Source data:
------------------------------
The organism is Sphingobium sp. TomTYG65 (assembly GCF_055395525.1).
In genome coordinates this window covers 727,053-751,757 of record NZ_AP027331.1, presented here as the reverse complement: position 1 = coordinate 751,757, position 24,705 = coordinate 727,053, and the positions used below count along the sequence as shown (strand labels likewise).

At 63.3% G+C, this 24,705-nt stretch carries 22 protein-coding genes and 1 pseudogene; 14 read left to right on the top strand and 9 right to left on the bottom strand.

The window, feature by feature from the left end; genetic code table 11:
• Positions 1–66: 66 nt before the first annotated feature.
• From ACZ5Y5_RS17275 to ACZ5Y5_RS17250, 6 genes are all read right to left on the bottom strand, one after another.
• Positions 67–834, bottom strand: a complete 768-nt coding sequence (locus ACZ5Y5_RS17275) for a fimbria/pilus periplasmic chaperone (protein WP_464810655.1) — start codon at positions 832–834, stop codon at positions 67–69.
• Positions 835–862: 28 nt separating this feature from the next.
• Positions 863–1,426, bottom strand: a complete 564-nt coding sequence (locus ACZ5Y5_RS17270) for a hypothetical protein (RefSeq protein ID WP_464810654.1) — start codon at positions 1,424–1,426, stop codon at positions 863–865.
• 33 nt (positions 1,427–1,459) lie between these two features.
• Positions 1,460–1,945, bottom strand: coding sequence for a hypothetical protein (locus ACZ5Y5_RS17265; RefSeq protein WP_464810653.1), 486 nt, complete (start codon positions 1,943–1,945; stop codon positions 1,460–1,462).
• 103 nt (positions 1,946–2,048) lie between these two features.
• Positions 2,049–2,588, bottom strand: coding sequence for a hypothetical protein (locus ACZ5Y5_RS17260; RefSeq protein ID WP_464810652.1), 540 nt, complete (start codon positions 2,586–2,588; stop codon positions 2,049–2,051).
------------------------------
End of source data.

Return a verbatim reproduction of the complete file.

The organism is Sphingobium sp. TomTYG65 (assembly GCF_055395525.1).
In genome coordinates this window covers 727,053-751,757 of record NZ_AP027331.1, presented here as the reverse complement: position 1 = coordinate 751,757, position 24,705 = coordinate 727,053, and the positions used below count along the sequence as shown (strand labels likewise).

At 63.3% G+C, this 24,705-nt stretch carries 22 protein-coding genes and 1 pseudogene; 14 read left to right on the top strand and 9 right to left on the bottom strand.

The window, feature by feature from the left end; genetic code table 11:
• Positions 1–66: 66 nt before the first annotated feature.
• From ACZ5Y5_RS17275 to ACZ5Y5_RS17250, 6 genes are all read right to left on the bottom strand, one after another.
• Positions 67–834, bottom strand: a complete 768-nt coding sequence (locus ACZ5Y5_RS17275) for a fimbria/pilus periplasmic chaperone (protein WP_464810655.1) — start codon at positions 832–834, stop codon at positions 67–69.
• Positions 835–862: 28 nt separating this feature from the next.
• Positions 863–1,426, bottom strand: a complete 564-nt coding sequence (locus ACZ5Y5_RS17270) for a hypothetical protein (RefSeq protein ID WP_464810654.1) — start codon at positions 1,424–1,426, stop codon at positions 863–865.
• 33 nt (positions 1,427–1,459) lie between these two features.
• Positions 1,460–1,945, bottom strand: coding sequence for a hypothetical protein (locus ACZ5Y5_RS17265; RefSeq protein WP_464810653.1), 486 nt, complete (start codon positions 1,943–1,945; stop codon positions 1,460–1,462).
• 103 nt (positions 1,946–2,048) lie between these two features.
• Positions 2,049–2,588, bottom strand: coding sequence for a hypothetical protein (locus ACZ5Y5_RS17260; RefSeq protein ID WP_464810652.1), 540 nt, complete (start codon positions 2,586–2,588; stop codon positions 2,049–2,051).